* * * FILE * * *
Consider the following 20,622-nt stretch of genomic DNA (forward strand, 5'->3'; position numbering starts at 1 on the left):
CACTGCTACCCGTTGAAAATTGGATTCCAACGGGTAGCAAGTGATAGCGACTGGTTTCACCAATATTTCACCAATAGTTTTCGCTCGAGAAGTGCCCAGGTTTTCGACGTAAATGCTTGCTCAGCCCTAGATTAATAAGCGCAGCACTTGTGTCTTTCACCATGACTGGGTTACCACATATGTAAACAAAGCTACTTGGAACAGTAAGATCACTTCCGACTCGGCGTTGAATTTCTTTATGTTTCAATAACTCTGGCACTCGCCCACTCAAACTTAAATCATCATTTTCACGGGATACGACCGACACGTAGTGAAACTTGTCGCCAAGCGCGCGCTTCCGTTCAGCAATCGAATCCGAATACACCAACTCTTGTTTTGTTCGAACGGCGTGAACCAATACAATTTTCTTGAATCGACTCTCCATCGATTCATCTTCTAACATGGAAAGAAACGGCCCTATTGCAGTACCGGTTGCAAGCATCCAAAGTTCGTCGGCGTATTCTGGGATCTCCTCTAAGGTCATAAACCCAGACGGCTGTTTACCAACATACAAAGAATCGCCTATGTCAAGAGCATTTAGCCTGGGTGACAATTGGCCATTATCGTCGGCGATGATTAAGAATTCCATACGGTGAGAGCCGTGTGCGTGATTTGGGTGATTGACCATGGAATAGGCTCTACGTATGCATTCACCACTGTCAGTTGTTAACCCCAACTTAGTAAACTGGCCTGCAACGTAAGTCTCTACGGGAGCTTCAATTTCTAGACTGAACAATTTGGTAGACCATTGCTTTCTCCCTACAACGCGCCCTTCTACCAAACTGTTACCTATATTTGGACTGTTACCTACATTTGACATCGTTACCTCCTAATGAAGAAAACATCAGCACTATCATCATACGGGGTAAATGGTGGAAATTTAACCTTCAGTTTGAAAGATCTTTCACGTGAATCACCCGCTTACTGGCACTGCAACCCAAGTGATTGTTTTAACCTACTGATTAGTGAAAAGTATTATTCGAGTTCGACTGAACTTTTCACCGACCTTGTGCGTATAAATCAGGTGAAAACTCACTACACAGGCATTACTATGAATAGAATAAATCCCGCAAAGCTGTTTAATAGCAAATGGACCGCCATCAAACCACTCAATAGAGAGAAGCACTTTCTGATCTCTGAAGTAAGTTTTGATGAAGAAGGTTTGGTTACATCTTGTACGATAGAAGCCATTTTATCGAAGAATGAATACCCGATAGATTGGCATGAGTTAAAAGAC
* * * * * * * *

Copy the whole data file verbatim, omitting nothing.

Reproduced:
Consider the following 20,622-nt stretch of genomic DNA (forward strand, 5'->3'; position numbering starts at 1 on the left):
CACTGCTACCCGTTGAAAATTGGATTCCAACGGGTAGCAAGTGATAGCGACTGGTTTCACCAATATTTCACCAATAGTTTTCGCTCGAGAAGTGCCCAGGTTTTCGACGTAAATGCTTGCTCAGCCCTAGATTAATAAGCGCAGCACTTGTGTCTTTCACCATGACTGGGTTACCACATATGTAAACAAAGCTACTTGGAACAGTAAGATCACTTCCGACTCGGCGTTGAATTTCTTTATGTTTCAATAACTCTGGCACTCGCCCACTCAAACTTAAATCATCATTTTCACGGGATACGACCGACACGTAGTGAAACTTGTCGCCAAGCGCGCGCTTCCGTTCAGCAATCGAATCCGAATACACCAACTCTTGTTTTGTTCGAACGGCGTGAACCAATACAATTTTCTTGAATCGACTCTCCATCGATTCATCTTCTAACATGGAAAGAAACGGCCCTATTGCAGTACCGGTTGCAAGCATCCAAAGTTCGTCGGCGTATTCTGGGATCTCCTCTAAGGTCATAAACCCAGACGGCTGTTTACCAACATACAAAGAATCGCCTATGTCAAGAGCATTTAGCCTGGGTGACAATTGGCCATTATCGTCGGCGATGATTAAGAATTCCATACGGTGAGAGCCGTGTGCGTGATTTGGGTGATTGACCATGGAATAGGCTCTACGTATGCATTCACCACTGTCAGTTGTTAACCCCAACTTAGTAAACTGGCCTGCAACGTAAGTCTCTACGGGAGCTTCAATTTCTAGACTGAACAATTTGGTAGACCATTGCTTTCTCCCTACAACGCGCCCTTCTACCAAACTGTTACCTATATTTGGACTGTTACCTACATTTGACATCGTTACCTCCTAATGAAGAAAACATCAGCACTATCATCATACGGGGTAAATGGTGGAAATTTAACCTTCAGTTTGAAAGATCTTTCACGTGAATCACCCGCTTACTGGCACTGCAACCCAAGTGATTGTTTTAACCTACTGATTAGTGAAAAGTATTATTCGAGTTCGACTGAACTTTTCACCGACCTTGTGCGTATAAATCAGGTGAAAACTCACTACACAGGCATTACTATGAATAGAATAAATCCCGCAAAGCTGTTTAATAGCAAATGGACCGCCATCAAACCACTCAATAGAGAGAAGCACTTTCTGATCTCTGAAGTAAGTTTTGATGAAGAAGGTTTGGTTACATCTTGTACGATAGAAGCCATTTTATCGAAGAATGAATACCCGATAGATTGGCATGAGTTAAAAGAC